Every government, Mises pointed out, depends for its survival on approval by public opinion. In the long run, there are no unpopular governments. The way to change policy is for the people to pressure the state to do so.

Ideas, on this view, rule the world. If the masses are in thrall to bad ideas, nothing can prevent disaster. But if they understand economics and so on, then we can have “good government.”

There are definite flies in the ointment with this, however. For one, does anyone really expect an average bus driver to be familiar with economic theories and choose the correct doctrine? Already this is hopeless.

But there is a more fundamental objection to this. Mises himself argues:

For ambitious kings and generalissimos the very existence of a sphere of the individuals’ lives not subject to regimentation is a challenge. Princes, governors, and generals are never spontaneously liberal. They become liberal only when forced to by the citizens.

We are postulating a roundabout system. First, we have individuals acting in the market. The people then “collectively” create the state which perpetually slouches toward totalitarianism. To check this, the people, imbued with economic truth, drag the state back toward respecting individual freedom. Now isn’t that singularly pointless? Why must there be a state in the first place? Why can’t there just be the market?

There is of course the problem of crime and punishment. But let’s put it aside for the moment.

Consider the monetary regression theorem. Money, such as gold coins, arose on the market from a barter system as in the distant past a certain commodity became increasingly more marketable in exchanges and eventually grew to became a universal medium of exchange. Money was not imposed upon society by the government for the “greater good.” Why then must an economic system as a whole, whether indeed capitalism or socialism, be imposed on society by the state? Why can’t it evolve “naturally,” by human action not human design?

Why must there be any grand ideological vision with the help of which people “rationally” construct society?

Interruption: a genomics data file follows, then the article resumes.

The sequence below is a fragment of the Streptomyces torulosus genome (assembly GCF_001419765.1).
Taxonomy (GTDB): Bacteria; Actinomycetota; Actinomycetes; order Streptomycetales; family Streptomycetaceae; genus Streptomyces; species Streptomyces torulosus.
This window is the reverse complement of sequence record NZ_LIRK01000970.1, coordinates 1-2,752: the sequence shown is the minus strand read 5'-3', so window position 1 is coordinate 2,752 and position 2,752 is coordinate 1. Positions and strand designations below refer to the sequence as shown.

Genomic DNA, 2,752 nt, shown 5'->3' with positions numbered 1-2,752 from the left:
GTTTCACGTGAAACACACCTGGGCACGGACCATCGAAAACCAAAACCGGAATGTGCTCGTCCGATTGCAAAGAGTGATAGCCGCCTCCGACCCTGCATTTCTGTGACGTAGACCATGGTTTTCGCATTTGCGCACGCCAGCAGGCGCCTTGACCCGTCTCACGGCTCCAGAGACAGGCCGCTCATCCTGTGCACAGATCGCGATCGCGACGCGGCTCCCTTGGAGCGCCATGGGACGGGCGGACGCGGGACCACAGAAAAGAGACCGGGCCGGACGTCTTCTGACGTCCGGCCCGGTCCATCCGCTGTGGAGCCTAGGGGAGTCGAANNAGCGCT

On the “ideology-drives-policy” view, the government’s power is absolute, and individuals have no inherent natural rights. They passively accept government “policies.” They are perfect slaves to power. If the government decides there shall be socialism, then they’ll have socialism; if capitalism, then capitalism; and so on. If the government decides to kill them all, then they’ll all die, and that’s all there is to it. The state, and only the state, decides all such things. The “kings and generalissimos” are limited only by the amorphous ideology, not by any conceptions of human rights.

In the 20th century the main problem was capitalism vs. socialism. But this problem would simply not exist without the state, since there would be no organization that could implement socialism. Again, if there is no Federal Reserve, there is no one who could decide to “go off gold” or to “lower interest rates” or anything like that. We would not have to beg the government to give us “sound money,” including by the circuitous route of changing public opinion; we’d automatically and all at once have it.

All the state is, is simply a tool of socialists and interventionists (to conduct their endless experiments on society). Why not deny this tool to these devils 100%?

Our bus driver will on this understanding have no need to be an economist. All he has to do is accept the proposition “the state is an evil and always does much more harm than good, and I don’t want it.” Freedom then will be not a “public policy” but complete absence of it.

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